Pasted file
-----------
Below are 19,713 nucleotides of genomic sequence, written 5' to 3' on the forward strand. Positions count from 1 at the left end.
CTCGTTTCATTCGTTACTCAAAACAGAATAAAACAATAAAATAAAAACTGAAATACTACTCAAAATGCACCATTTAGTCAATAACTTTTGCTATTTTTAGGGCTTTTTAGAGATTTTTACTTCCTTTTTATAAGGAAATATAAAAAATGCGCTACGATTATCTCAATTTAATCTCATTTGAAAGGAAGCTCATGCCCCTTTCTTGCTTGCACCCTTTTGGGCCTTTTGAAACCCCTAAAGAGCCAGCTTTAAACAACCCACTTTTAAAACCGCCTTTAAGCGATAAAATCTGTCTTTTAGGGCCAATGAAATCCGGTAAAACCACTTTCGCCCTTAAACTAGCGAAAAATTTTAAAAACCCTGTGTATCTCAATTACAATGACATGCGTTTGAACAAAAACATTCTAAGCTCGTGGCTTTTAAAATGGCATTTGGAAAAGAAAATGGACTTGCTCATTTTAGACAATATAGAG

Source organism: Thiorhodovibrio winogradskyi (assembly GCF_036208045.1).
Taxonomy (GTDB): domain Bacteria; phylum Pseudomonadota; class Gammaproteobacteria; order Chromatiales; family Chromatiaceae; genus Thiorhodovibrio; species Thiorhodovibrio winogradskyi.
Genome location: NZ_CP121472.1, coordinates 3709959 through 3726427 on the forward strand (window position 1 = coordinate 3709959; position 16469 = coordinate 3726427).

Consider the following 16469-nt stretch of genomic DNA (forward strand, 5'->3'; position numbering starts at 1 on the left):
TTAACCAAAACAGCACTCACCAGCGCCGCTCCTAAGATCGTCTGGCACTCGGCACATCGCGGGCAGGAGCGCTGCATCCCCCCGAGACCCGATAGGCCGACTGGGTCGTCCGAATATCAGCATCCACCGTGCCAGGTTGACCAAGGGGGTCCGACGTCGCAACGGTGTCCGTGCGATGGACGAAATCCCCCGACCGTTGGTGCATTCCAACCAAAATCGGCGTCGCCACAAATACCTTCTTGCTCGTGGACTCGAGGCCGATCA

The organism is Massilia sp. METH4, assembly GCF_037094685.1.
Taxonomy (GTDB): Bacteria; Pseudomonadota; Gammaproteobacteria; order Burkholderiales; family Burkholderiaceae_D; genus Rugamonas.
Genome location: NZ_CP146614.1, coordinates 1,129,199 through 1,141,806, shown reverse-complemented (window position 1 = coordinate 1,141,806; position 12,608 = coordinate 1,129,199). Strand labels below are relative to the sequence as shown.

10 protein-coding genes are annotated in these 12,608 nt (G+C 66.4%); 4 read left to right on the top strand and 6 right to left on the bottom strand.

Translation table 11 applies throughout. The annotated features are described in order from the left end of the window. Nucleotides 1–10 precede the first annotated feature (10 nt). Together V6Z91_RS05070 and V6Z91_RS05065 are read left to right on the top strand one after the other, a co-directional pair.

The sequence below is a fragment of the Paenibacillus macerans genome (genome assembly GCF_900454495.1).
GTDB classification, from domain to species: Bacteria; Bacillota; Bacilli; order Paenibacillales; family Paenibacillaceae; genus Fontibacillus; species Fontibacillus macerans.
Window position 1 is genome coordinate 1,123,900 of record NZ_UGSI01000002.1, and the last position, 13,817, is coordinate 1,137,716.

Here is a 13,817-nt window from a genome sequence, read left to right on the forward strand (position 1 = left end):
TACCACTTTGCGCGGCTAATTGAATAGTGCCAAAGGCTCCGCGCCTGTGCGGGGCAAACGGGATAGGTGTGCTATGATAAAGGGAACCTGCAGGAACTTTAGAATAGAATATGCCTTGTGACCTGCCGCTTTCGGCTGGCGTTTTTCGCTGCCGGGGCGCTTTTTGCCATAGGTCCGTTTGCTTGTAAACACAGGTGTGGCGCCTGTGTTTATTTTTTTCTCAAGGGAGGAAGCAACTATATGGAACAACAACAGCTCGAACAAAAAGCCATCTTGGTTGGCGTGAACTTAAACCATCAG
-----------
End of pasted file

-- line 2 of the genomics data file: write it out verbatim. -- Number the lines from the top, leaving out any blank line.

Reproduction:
CTCGTTTCATTCGTTACTCAAAACAGAATAAAACAATAAAATAAAAACTGAAATACTACTCAAAATGCACCATTTAGTCAATAACTTTTGCTATTTTTAGGGCTTTTTAGAGATTTTTACTTCCTTTTTATAAGGAAATATAAAAAATGCGCTACGATTATCTCAATTTAATCTCATTTGAAAGGAAGCTCATGCCCCTTTCTTGCTTGCACCCTTTTGGGCCTTTTGAAACCCCTAAAGAGCCAGCTTTAAACAACCCACTTTTAAAACCGCCTTTAAGCGATAAAATCTGTCTTTTAGGGCCAATGAAATCCGGTAAAACCACTTTCGCCCTTAAACTAGCGAAAAATTTTAAAAACCCTGTGTATCTCAATTACAATGACATGCGTTTGAACAAAAACATTCTAAGCTCGTGGCTTTTAAAATGGCATTTGGAAAAGAAAATGGACTTGCTCATTTTAGACAATATAGAG